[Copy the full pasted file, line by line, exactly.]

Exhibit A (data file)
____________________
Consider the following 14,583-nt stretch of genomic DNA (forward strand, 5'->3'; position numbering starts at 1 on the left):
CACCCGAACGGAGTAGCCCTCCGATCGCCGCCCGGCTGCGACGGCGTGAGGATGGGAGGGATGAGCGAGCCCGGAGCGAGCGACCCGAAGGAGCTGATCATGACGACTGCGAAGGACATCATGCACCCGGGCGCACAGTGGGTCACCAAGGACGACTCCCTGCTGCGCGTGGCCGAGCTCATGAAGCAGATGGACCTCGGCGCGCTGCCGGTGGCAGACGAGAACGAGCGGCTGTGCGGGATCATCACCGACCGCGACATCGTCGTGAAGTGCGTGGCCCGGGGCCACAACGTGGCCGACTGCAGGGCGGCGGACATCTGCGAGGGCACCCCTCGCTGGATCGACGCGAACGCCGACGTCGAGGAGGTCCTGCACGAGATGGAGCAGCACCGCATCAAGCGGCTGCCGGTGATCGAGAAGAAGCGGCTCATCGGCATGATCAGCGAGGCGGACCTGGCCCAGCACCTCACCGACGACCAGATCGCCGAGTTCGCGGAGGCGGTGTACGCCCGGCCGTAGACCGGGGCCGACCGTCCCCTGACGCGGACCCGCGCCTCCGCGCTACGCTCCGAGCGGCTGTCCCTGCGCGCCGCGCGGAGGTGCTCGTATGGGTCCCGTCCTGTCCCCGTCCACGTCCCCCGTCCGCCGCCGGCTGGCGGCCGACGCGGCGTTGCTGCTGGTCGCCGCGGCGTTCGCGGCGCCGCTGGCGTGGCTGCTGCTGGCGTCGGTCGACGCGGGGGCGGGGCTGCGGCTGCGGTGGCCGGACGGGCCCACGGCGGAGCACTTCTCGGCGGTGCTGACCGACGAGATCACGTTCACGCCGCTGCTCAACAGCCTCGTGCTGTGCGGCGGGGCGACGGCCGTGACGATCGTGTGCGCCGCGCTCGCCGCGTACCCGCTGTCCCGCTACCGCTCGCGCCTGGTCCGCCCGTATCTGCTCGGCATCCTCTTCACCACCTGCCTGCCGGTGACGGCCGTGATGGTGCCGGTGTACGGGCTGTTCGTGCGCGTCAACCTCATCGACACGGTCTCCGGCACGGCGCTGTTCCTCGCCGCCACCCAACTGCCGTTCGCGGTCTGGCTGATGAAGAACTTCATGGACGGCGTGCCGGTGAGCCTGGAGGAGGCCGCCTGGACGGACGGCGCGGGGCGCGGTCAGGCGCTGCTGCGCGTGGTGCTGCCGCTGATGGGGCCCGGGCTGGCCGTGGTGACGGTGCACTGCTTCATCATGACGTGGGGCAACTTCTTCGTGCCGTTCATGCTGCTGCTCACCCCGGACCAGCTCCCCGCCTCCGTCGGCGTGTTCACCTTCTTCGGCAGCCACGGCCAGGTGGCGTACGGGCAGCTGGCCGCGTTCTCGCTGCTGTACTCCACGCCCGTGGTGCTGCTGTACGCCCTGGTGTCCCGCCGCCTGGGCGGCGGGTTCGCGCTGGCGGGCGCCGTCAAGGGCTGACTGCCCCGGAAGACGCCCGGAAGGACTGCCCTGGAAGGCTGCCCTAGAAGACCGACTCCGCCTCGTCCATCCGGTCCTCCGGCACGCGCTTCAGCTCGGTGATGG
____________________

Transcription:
Consider the following 14,583-nt stretch of genomic DNA (forward strand, 5'->3'; position numbering starts at 1 on the left):
CACCCGAACGGAGTAGCCCTCCGATCGCCGCCCGGCTGCGACGGCGTGAGGATGGGAGGGATGAGCGAGCCCGGAGCGAGCGACCCGAAGGAGCTGATCATGACGACTGCGAAGGACATCATGCACCCGGGCGCACAGTGGGTCACCAAGGACGACTCCCTGCTGCGCGTGGCCGAGCTCATGAAGCAGATGGACCTCGGCGCGCTGCCGGTGGCAGACGAGAACGAGCGGCTGTGCGGGATCATCACCGACCGCGACATCGTCGTGAAGTGCGTGGCCCGGGGCCACAACGTGGCCGACTGCAGGGCGGCGGACATCTGCGAGGGCACCCCTCGCTGGATCGACGCGAACGCCGACGTCGAGGAGGTCCTGCACGAGATGGAGCAGCACCGCATCAAGCGGCTGCCGGTGATCGAGAAGAAGCGGCTCATCGGCATGATCAGCGAGGCGGACCTGGCCCAGCACCTCACCGACGACCAGATCGCCGAGTTCGCGGAGGCGGTGTACGCCCGGCCGTAGACCGGGGCCGACCGTCCCCTGACGCGGACCCGCGCCTCCGCGCTACGCTCCGAGCGGCTGTCCCTGCGCGCCGCGCGGAGGTGCTCGTATGGGTCCCGTCCTGTCCCCGTCCACGTCCCCCGTCCGCCGCCGGCTGGCGGCCGACGCGGCGTTGCTGCTGGTCGCCGCGGCGTTCGCGGCGCCGCTGGCGTGGCTGCTGCTGGCGTCGGTCGACGCGGGGGCGGGGCTGCGGCTGCGGTGGCCGGACGGGCCCACGGCGGAGCACTTCTCGGCGGTGCTGACCGACGAGATCACGTTCACGCCGCTGCTCAACAGCCTCGTGCTGTGCGGCGGGGCGACGGCCGTGACGATCGTGTGCGCCGCGCTCGCCGCGTACCCGCTGTCCCGCTACCGCTCGCGCCTGGTCCGCCCGTATCTGCTCGGCATCCTCTTCACCACCTGCCTGCCGGTGACGGCCGTGATGGTGCCGGTGTACGGGCTGTTCGTGCGCGTCAACCTCATCGACACGGTCTCCGGCACGGCGCTGTTCCTCGCCGCCACCCAACTGCCGTTCGCGGTCTGGCTGATGAAGAACTTCATGGACGGCGTGCCGGTGAGCCTGGAGGAGGCCGCCTGGACGGACGGCGCGGGGCGCGGTCAGGCGCTGCTGCGCGTGGTGCTGCCGCTGATGGGGCCCGGGCTGGCCGTGGTGACGGTGCACTGCTTCATCATGACGTGGGGCAACTTCTTCGTGCCGTTCATGCTGCTGCTCACCCCGGACCAGCTCCCCGCCTCCGTCGGCGTGTTCACCTTCTTCGGCAGCCACGGCCAGGTGGCGTACGGGCAGCTGGCCGCGTTCTCGCTGCTGTACTCCACGCCCGTGGTGCTGCTGTACGCCCTGGTGTCCCGCCGCCTGGGCGGCGGGTTCGCGCTGGCGGGCGCCGTCAAGGGCTGACTGCCCCGGAAGACGCCCGGAAGGACTGCCCTGGAAGGCTGCCCTAGAAGACCGACTCCGCCTCGTCCATCCGGTCCTCCGGCACGCGCTTCAGCTCGGTGATGG